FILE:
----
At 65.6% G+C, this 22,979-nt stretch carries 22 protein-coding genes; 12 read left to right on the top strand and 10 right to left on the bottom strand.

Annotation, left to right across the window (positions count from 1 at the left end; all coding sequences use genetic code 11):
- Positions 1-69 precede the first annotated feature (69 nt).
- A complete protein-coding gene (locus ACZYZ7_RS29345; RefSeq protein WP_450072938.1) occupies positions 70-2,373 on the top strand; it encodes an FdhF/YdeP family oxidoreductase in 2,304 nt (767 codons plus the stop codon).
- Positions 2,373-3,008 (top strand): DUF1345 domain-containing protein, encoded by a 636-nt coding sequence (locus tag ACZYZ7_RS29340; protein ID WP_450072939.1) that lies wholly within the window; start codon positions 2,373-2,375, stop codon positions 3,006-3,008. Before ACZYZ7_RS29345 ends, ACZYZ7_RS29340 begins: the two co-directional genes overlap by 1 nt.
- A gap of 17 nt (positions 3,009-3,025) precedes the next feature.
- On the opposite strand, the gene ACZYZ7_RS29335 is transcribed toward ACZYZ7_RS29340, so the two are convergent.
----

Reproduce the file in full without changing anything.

At 65.6% G+C, this 22,979-nt stretch carries 22 protein-coding genes; 12 read left to right on the top strand and 10 right to left on the bottom strand.

Annotation, left to right across the window (positions count from 1 at the left end; all coding sequences use genetic code 11):
- Positions 1-69 precede the first annotated feature (69 nt).
- A complete protein-coding gene (locus ACZYZ7_RS29345; RefSeq protein WP_450072938.1) occupies positions 70-2,373 on the top strand; it encodes an FdhF/YdeP family oxidoreductase in 2,304 nt (767 codons plus the stop codon).
- Positions 2,373-3,008 (top strand): DUF1345 domain-containing protein, encoded by a 636-nt coding sequence (locus tag ACZYZ7_RS29340; protein ID WP_450072939.1) that lies wholly within the window; start codon positions 2,373-2,375, stop codon positions 3,006-3,008. Before ACZYZ7_RS29345 ends, ACZYZ7_RS29340 begins: the two co-directional genes overlap by 1 nt.
- A gap of 17 nt (positions 3,009-3,025) precedes the next feature.
- On the opposite strand, the gene ACZYZ7_RS29335 is transcribed toward ACZYZ7_RS29340, so the two are convergent.